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Christian Vegetarian Association Presents:
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Responses to Victor Schonfeld

These are comments in favor of and against Schonfeld’s “Five Fatal Flaws of Animal Activism”:

- Paul, a CVA sustainer, writes:

Schonfeld's "Five Fatal Flaws" are right on target and have been voiced by other writers as well, such as Bob Torres in his excellent book, Making A Killing: The Political Economy of Animal Rights (AK Press, 2007). A friend and admirer of Gary Francione, Torres is critical of PETA for the reasons Schonfeld cites: the apparent commodification of women, using nudity to solicit sympathy and donations, as in their annual "State of The Union Undress"; and honoring counterproductive efforts to make the meat industry appear progressive and tolerable by marketing "happy cows", "sustainable meat", or more "humane" slaughterhouse conditions.

(I suspect that PETA, being directed by a woman (Ingrid Newkirk), does not intend their nude ad campaigns to be a commodification of women, but merely does so out of bad taste. They are fully aware that in American society, "sex sells.")

For instance, Bob Torres chastises PETA for giving its annual Progress award to Temple Grandin for her "visionary" work in bringing about slaughterhouse improvements that decrease the amount of suffering that animals experience in their final hours. Torres sees this as a conflict of interests. He writes, "If PETA is genuinely interested in abolishing all animal exploitation, and if they see the slaughter of animals as a moral wrong, it is seriously worth wondering why they would give an award to a slaughterhouse systems designer who delights in instructing people how to induce grand mal seizures in the very animals PETA have pledged to care about. In short, why is a group like PETA giving awards to people who design slaughterhouses to be more efficient engines of mass killing? Analogously, imagine a group opposed to the death penalty as a moral and ethical matter giving an award to someone who designed a more efficient form of capital punishment…."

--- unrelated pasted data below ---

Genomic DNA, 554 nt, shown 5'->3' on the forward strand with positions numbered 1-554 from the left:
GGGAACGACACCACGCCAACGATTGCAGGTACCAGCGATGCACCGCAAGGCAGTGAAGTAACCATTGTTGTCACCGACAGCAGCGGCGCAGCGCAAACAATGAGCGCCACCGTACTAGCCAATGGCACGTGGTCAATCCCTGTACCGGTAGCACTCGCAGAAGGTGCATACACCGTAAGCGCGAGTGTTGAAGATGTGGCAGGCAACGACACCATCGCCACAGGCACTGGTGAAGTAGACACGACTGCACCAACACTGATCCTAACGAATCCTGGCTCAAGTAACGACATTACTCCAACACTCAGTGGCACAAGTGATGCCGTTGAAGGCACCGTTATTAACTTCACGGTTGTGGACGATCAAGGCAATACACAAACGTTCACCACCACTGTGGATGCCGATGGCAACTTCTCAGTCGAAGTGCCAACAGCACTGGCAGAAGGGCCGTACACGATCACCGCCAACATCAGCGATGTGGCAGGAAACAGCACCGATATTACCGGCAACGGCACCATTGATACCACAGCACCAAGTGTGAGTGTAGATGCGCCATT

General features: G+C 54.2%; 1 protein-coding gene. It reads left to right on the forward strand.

Notwithstanding these valid criticisms and in their questionable tactics, PETA has probably done more to call attention to the plight of animals than any other advocacy group, and thereby puts to shame the apathy of evangelicals who claim to believe in "animal welfare."

- PETA’s President, Ingrid Newkirk, believes that “compromises and funny antics are necessary to the real work of animal protection”. To read her comments please visit A pragmatic fight for animal rights.

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